Between September 1995 and July 2003, 1144 pregnant women were enrolled: 351 received ZDV alone, 420 ZDV+NVPsd and 373 ZDV+3TC+NVPsd. There were 1120 maternal records available for analysis, of whom 56 women were lost to follow-up prior to delivery (Table 1). After exclusion of the multiple birth outcomes, the total number of births selected was 1064, including 22 stillbirths. Thirty-two eligible livebirths could not be taken into account in the analysis, without any blood sample available (n=17) and death in the first week of life (n=15). The baseline and follow-up characteristics of the cohorts are summarized in Table 2. The proportion of women eligible for HAART according to the 2003 WHO criteria (clinical stage 4 or clinical stage 3 and CD4<350/mm3 or stage 1–2 and CD4<200/mm3) (19) was 20.8%, including all the women (14.5%) with CD4<200.
The median length of antenatal treatment was 21 days with ZDV, 29 with ZDV+NVPsd and 50 with ZDV+3TC+NVPsd (Table 2). The proportion of women taking the ARV labour dose increased from 83% with ZDV alone to 93% with the two drug combinations (p<10−4). The postpartum ARV prophylaxis was generally taken. This component could not be compared between the groups as it differed (Table 2). There was no statistical difference between the three groups for place of delivery and frequency of cesaerian section, an infrequent practice (Table 2). The proportion of women who chose to breastfeed from birth was 54–66% in the two groups receiving ARV combinations, whereas it was 97.6% in the ZDV group (Table 2).
Maternal tolerance to the three drug regimens was good (Table 3), with a 0.5% incidence of severe anemia in the first month postpartum. One woman, 32 years old, WHO clinical stage 1, 228 CD4/mm3 and 8.1 g/dL of haemoglobinemia, initiated ZDV+3TC at 32 weeks of gestation but stopped prophylaxis after four weeks with an haemoglobinemia of 3.5 g/dL, corrected by a blood transfusion. Her child was infected in utero. There was no report of grade III or IV rash after the maternal NVPsd intake during labour. Severe neonatal anemia was observed in 20 instances (2.2%), always transient. There was no report of grade III or IV rash after the neonatal NVPsd intake. The frequencies of perinatal deaths (stillbirths and early neonatal deaths) and low birthweight were comparable (p=0.17 and 0.28, respectively, tables 1 and and3).3). All neonatal deaths but two were recorded in the first week of life and their frequency was comparable between the three groups (p=0.74, table 3). All but one remained of indeterminate HIV status, without any relation with infant feeding modality.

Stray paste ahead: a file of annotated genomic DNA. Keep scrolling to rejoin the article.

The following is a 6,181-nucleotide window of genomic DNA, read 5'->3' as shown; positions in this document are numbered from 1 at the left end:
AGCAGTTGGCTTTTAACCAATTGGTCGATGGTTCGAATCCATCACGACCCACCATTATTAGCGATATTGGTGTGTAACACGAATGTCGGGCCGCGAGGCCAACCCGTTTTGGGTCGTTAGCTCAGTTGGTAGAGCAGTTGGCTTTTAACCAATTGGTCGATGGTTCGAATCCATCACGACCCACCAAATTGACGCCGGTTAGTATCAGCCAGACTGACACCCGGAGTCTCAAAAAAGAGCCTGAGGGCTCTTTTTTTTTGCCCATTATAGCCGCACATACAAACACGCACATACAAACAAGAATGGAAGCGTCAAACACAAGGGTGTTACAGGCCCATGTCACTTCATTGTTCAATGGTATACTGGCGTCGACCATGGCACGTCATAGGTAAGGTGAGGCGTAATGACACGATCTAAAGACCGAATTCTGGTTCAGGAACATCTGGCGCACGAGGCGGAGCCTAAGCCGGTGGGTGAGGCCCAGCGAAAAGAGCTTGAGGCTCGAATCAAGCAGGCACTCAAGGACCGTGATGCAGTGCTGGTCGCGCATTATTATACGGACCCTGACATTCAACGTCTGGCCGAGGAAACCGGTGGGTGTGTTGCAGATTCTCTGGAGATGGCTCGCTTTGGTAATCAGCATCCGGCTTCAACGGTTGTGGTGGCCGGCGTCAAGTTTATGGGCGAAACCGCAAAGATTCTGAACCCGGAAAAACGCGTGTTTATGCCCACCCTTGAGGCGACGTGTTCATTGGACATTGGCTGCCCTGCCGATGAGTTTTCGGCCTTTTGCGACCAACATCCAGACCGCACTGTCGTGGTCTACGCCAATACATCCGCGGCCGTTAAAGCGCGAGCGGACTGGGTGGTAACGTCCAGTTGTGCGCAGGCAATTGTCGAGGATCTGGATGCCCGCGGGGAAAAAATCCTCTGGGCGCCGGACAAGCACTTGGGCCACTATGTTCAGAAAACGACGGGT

There were 79/1010 neonates for whom the diagnosis of paediatric HIV infection was made (Table 1). For 29 of them, in utero transmission was considered. In 28 instances, transmission was classified as intrapartum or early postnatal, the 22 other infections remaining of unknown timing. The overall six-week probability of transmission was 6.5% (CI 3.9–9.1%) with ZDV+NVPsd and 4.7% (CI 2.4–7.0%) with ZDV+3TC+NVPsd (p=0.34 after adjustment on maternal CD4 count, plasma HIV-1 RNA, WHO clinical stage, primigravida, duration of prepartum treatment, intrapartum treatment intake, low birthweight and breastfeeding). When using ZDV alone as reference (12.5% transmission at six weeks), the protective effect of the two drug combinations was strong, with an adjusted effectiveness of 72% (45–86%) for ZDV+NVPsd and 76% (52–88%) for ZDV+3TC+NVPsd (p<0.0002 and 0.0001, respectively after adjustment for maternal CD4 count, WHO clinical stage, moderate anemia, age, primigravida, low birthweight, duration of prepartum treatment, intrapartum treatment intake, cesaeerian section and breastfeeding) (Table 4). There was neither an interaction between treatment and maternal CD4 count (p=0.68) nor between treatment and infant feeding (p=0.57). There was no statistical difference in the crude and adjusted risks of transmission at six weeks according to the infant feeding exposure. This adjustment factor never reached statistical significance in multivariate analyses (p=0.10, Table 4). Thus, compared to ZDV alone, the relative effectiveness of the two drug combinations among the 703 breastfed children was 70% for ZDV+NVPsd (p<0.002) and 77% for ZDV+3TC+NVPsd (p<0.003).
We stratified the sample according to the 2003 WHO criteria for HAART indication (p=0.65 for the interaction of this variable with treatment). Among the 212 HAART eligible women, the six-week probability of peripartum infection was 23.6% with ZDV alone, 13.6% with ZDV+NVPsd and 9.1% with ZDV+3TC+NVPsd (p=0.28 and 0.10, respectively for the two comparisons using ZDV as reference). Among the 774 women who had no HAART indication, the six week peripartum transmission probability was 10.9% with ZDV alone, 3.6% with ZDV+NVPsd and 3.5% with ZDV+3TC+NVPsd (p<0.03 for both comparisons using ZDV as reference).
We could not investigate the relationship between the ARV regimens and the timing of acquisition of paediatric HIV infection as the majority of cases in the ZDV cohort were HIV RNA positive for the first time at ≥Day 7 (Table 1). Finally, the time period of enrolment was not investigated as the study of each drug regimen followed the previous one without any overlap. We verified however that the transmission rate did not vary by calendar year for each period of enrolment (data not shown).